Operation Thunderbolt © 1988 Taito Corp.
Operation Thunderbolt is a light-gun controlled shoot-em-up in which one or two players take on the role of Special Forces operatives. They must take on a terrorist group that has seized a US passenger plane which is threatening to execute all hostages if their demands to release terrorist prisoners are not met within 24 hours.
The plane landed in Africa and the hostages were removed and hidden at several different locations throughout the region. The CIA calls on Roy Adams, hero of the 'Operation Wolf' mission of the previous year, to find and rescue the American hostages. This time, Roy decides to take along a trusted comrade called Hardy Jones.
The game is a direct sequel to "Operation Wolf" and as with the first game, players are constantly attacked by waves of enemy soldiers and vehicles. Enemies can throw hand grenades and knives, as well as launch missiles at the players, while enemy vehicles can also shoot missiles, launch rockets and use rapid-fire machine guns. The players' ammunition and grenades are limited but can be topped-up by shooting barrels and crates.
While Operation Thunderbolt plays very similarly to it's prequel, scenes no longer simply scroll horizontally - every second of the game's eight stages feature 3D into-the-screen action.
Prom Stickers : B67
Main CPU : Motorola 68000
Sound CPU : Zilog Z80
Sound Chips : Yamaha YM2610
Players : 2
Control : Lightgun
Buttons : 2
=> Shoot, Grenade
Operation Thunderbolt was released in December 1988 in Japan. It was then released in February 1989 in the US and in March 1989 in Europe.
The game's plot is loosely based on a real life incident known as 'Operation Entebbe' which consisted of the hijacking of Air France Flight 139 which took place in June 27, 1976 and ended on July 4, 1976. One year later, Menahem Golam directed a movie based on the incident called 'Mivtsa Yonatan'. Coincidentally the English title of the film is called 'Operation Thunderbolt'.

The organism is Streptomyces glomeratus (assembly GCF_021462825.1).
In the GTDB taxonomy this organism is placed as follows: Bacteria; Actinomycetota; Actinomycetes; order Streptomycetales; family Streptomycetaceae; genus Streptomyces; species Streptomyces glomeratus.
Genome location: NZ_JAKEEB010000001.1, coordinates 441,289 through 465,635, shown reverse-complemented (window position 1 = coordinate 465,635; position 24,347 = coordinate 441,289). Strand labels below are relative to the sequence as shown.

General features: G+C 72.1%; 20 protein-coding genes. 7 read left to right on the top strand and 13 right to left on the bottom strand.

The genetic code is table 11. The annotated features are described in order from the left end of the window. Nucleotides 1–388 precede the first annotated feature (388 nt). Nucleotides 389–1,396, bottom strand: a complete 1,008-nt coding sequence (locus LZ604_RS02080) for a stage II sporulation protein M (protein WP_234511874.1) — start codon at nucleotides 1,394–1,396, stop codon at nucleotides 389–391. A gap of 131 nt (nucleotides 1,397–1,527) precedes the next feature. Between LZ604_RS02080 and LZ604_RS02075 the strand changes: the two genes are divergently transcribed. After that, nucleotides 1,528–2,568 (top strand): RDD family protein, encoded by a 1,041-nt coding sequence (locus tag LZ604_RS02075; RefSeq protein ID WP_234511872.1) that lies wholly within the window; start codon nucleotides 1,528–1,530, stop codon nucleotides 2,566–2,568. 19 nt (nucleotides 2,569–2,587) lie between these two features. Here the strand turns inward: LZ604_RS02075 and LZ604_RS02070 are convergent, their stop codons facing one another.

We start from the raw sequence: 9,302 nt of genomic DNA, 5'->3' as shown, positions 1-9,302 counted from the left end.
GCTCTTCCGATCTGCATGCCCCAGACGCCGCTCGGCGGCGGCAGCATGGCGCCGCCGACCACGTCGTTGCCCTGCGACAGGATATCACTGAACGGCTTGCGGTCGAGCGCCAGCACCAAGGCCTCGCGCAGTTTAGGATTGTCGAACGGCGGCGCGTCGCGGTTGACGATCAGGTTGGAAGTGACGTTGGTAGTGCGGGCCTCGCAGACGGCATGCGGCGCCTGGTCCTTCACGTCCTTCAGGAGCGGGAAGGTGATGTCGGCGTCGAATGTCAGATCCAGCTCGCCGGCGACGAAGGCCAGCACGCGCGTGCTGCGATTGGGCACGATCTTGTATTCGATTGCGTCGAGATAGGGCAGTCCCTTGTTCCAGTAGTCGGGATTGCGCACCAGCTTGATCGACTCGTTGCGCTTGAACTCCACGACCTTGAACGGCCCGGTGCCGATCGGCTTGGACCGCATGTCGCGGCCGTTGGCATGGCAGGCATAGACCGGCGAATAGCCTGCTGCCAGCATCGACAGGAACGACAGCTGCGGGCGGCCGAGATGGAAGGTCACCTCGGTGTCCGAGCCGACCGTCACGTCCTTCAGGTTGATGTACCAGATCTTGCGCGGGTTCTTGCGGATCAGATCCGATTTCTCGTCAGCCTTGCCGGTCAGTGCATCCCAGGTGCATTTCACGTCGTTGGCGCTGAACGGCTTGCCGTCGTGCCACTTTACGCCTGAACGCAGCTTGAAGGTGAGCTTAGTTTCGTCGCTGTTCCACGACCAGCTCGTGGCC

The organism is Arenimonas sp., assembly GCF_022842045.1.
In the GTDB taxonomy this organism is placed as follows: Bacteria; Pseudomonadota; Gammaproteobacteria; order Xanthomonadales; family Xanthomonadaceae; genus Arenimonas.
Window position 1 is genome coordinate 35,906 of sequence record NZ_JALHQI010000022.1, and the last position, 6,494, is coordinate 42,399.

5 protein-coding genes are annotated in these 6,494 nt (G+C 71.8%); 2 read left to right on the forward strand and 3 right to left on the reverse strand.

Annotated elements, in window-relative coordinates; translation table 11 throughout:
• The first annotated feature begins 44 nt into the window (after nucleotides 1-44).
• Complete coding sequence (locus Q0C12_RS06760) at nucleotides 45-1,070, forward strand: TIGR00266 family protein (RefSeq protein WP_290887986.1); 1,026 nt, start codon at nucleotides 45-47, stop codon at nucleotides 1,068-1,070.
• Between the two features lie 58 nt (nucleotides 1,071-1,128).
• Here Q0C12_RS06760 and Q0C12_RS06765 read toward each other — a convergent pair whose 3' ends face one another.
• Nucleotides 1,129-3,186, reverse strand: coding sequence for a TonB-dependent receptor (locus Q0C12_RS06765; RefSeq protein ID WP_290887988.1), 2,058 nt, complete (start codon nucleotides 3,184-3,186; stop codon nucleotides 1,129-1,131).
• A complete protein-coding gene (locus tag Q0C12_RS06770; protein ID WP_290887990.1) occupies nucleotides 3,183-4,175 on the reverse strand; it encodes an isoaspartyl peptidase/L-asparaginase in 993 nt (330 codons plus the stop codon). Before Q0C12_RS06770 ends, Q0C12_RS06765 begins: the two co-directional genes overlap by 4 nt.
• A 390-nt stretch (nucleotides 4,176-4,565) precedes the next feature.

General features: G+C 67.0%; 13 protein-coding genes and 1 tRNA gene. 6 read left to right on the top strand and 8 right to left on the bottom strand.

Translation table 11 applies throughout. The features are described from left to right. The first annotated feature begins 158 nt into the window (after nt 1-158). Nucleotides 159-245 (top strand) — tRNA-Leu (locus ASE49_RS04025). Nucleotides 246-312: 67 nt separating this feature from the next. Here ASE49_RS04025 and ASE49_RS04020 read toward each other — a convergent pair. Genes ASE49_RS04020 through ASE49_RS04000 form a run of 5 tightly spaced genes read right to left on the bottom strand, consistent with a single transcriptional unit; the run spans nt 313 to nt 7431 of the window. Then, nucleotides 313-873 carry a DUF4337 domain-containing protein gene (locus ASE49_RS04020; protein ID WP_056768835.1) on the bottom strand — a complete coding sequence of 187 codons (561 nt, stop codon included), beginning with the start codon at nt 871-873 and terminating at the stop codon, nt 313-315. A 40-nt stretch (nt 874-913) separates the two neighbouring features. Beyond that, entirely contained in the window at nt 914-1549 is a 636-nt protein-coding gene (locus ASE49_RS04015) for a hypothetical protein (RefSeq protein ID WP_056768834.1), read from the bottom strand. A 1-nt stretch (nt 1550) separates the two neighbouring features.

Two different versions were released in US; the new one features some changed texts (during introduction).
Project reader : Masaki Ogata
Game designers : Junji Yarita, Hiroyuki Sakou
Game programmers : Daisuke Sasaki, Akira Ootsuki, Youzou Koma, Tatsuo Nakamura, Shinji Soyano
Music composer : Spratter. A
Sound editers : Masahiko Takaki, Kazuyuki Onui, Yasuko Yamada
Character designers : Junji Yarita, Yoshihiko Wakita, Minori Ishino, Taira Sanuki, Hisakazu Katoh
PCB designer : Takashi Ohara
Mechanical designer : Itsuji Yamada
Cabinet designer : Atushi Iwaoka
Art designers : Hiroyasu Nagai, Osamu Matsuura
Amstrad GX4000 [EU] (1990)
[US] Nintendo SNES (oct.1994) "Operation Thunderbolt [Model SNS-36]"
[EU] Microsoft XBOX (oct.14, 2005) "Taito Legends"
[EU] Sony PS2 (oct.14, 2005) "Taito Legends [Model SLES-53438]"
[US] Microsoft XBOX (oct.25, 2005) "Taito Legends"
[US] Sony PS2 (oct.25, 2005) "Taito Legends [Model SLUS-21122]"
[KO] Sony PS2 (jul.18, 2006) "Taito Legends [Model SLKA-15056]"
[JP] Sony PS2 (jan.25, 2007) "Taito Memories II Joukan [Model SLPM-66649]"
[EU] Amstrad CPC (1989)
[EU] Sinclair ZX Spectrum (1989)
[EU] Commodore Amiga (1989)
[EU] Atari ST (1989) by Ocean
[US] Commodore C64 [EU] (1990)
Amstrad CPC+ [EU] (1990)
[EU] Atari ST (1991) by Hit Squad
[EU] PC [MS Windows, CD-ROM] (oct.14, 2005) "Taito Legends"
[US] PC [MS Windows, CD-ROM] (nov.10, 2005) "Taito Legends"